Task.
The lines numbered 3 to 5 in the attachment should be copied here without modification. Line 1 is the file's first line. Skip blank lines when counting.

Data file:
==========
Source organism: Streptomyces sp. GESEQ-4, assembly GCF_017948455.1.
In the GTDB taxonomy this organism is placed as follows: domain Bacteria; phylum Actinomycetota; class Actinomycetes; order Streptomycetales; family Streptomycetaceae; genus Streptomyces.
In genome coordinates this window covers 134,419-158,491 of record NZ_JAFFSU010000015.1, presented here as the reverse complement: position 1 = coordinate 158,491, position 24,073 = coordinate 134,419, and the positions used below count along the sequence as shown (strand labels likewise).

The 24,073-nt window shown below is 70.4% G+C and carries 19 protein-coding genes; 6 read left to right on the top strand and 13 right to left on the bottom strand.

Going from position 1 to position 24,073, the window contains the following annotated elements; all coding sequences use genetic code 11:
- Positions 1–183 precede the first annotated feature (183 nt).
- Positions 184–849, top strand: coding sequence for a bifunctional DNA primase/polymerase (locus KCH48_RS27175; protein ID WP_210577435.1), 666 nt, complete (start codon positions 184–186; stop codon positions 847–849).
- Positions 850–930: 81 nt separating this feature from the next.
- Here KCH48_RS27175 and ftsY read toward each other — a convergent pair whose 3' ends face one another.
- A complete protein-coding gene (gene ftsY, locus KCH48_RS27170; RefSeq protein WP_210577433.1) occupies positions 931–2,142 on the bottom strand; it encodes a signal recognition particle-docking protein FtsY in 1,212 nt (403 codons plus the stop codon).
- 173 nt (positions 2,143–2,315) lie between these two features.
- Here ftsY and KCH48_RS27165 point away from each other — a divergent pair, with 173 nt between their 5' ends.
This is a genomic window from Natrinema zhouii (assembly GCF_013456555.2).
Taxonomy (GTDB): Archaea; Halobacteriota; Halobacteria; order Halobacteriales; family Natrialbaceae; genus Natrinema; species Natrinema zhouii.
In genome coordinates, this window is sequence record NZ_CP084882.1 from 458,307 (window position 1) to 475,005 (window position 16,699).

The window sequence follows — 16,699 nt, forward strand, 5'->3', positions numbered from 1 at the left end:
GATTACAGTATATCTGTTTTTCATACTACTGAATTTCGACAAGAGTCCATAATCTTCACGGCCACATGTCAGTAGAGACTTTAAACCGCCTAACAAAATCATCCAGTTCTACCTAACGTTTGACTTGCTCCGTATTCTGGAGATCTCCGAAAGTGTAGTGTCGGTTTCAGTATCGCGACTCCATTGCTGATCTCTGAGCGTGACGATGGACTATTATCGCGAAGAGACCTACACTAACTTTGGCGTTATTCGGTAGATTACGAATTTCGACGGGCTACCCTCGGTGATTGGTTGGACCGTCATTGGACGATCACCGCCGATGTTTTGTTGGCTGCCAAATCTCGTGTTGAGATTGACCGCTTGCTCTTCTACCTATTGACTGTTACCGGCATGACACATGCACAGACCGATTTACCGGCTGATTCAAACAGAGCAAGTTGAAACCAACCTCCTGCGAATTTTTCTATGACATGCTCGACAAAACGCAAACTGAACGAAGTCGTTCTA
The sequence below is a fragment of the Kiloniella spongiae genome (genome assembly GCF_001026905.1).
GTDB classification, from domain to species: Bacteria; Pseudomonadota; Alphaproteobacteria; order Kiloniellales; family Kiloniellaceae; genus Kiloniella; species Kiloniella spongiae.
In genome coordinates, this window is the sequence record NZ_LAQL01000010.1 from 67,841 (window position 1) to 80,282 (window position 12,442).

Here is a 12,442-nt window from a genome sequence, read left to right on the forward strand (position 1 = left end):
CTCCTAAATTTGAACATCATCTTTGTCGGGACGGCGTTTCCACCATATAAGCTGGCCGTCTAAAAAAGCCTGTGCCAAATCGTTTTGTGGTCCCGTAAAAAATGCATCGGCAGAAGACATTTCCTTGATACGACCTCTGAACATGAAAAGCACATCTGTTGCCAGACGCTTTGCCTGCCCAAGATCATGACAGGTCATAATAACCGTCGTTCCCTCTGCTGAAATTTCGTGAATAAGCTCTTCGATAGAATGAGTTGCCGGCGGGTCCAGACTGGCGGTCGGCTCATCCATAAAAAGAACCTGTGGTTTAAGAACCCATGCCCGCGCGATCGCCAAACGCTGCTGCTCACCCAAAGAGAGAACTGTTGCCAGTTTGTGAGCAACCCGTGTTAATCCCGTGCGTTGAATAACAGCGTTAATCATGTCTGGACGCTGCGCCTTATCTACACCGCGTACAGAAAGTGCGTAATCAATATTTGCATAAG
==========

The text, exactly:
In genome coordinates this window covers 134,419-158,491 of record NZ_JAFFSU010000015.1, presented here as the reverse complement: position 1 = coordinate 158,491, position 24,073 = coordinate 134,419, and the positions used below count along the sequence as shown (strand labels likewise).

The 24,073-nt window shown below is 70.4% G+C and carries 19 protein-coding genes; 6 read left to right on the top strand and 13 right to left on the bottom strand.

Going from position 1 to position 24,073, the window contains the following annotated elements; all coding sequences use genetic code 11: